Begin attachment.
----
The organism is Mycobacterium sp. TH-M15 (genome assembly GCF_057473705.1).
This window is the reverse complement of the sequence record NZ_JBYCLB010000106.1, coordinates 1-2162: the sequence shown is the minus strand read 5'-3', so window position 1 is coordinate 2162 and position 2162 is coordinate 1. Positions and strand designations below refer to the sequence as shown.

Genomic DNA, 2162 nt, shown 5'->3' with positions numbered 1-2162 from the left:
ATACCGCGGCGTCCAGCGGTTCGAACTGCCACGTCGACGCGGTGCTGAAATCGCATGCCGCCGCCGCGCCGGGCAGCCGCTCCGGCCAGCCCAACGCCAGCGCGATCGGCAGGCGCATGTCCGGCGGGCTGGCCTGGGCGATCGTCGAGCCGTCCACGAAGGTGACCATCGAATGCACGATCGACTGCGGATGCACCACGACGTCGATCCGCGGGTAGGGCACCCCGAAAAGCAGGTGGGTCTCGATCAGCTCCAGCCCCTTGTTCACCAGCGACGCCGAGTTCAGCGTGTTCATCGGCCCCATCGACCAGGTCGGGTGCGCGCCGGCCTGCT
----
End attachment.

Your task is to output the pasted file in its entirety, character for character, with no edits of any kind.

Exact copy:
The organism is Mycobacterium sp. TH-M15 (genome assembly GCF_057473705.1).
This window is the reverse complement of the sequence record NZ_JBYCLB010000106.1, coordinates 1-2162: the sequence shown is the minus strand read 5'-3', so window position 1 is coordinate 2162 and position 2162 is coordinate 1. Positions and strand designations below refer to the sequence as shown.

Genomic DNA, 2162 nt, shown 5'->3' with positions numbered 1-2162 from the left:
ATACCGCGGCGTCCAGCGGTTCGAACTGCCACGTCGACGCGGTGCTGAAATCGCATGCCGCCGCCGCGCCGGGCAGCCGCTCCGGCCAGCCCAACGCCAGCGCGATCGGCAGGCGCATGTCCGGCGGGCTGGCCTGGGCGATCGTCGAGCCGTCCACGAAGGTGACCATCGAATGCACGATCGACTGCGGATGCACCACGACGTCGATCCGCGGGTAGGGCACCCCGAAAAGCAGGTGGGTCTCGATCAGCTCCAGCCCCTTGTTCACCAGCGACGCCGAGTTCAGCGTGTTCATCGGCCCCATCGACCAGGTCGGGTGCGCGCCGGCCTGCT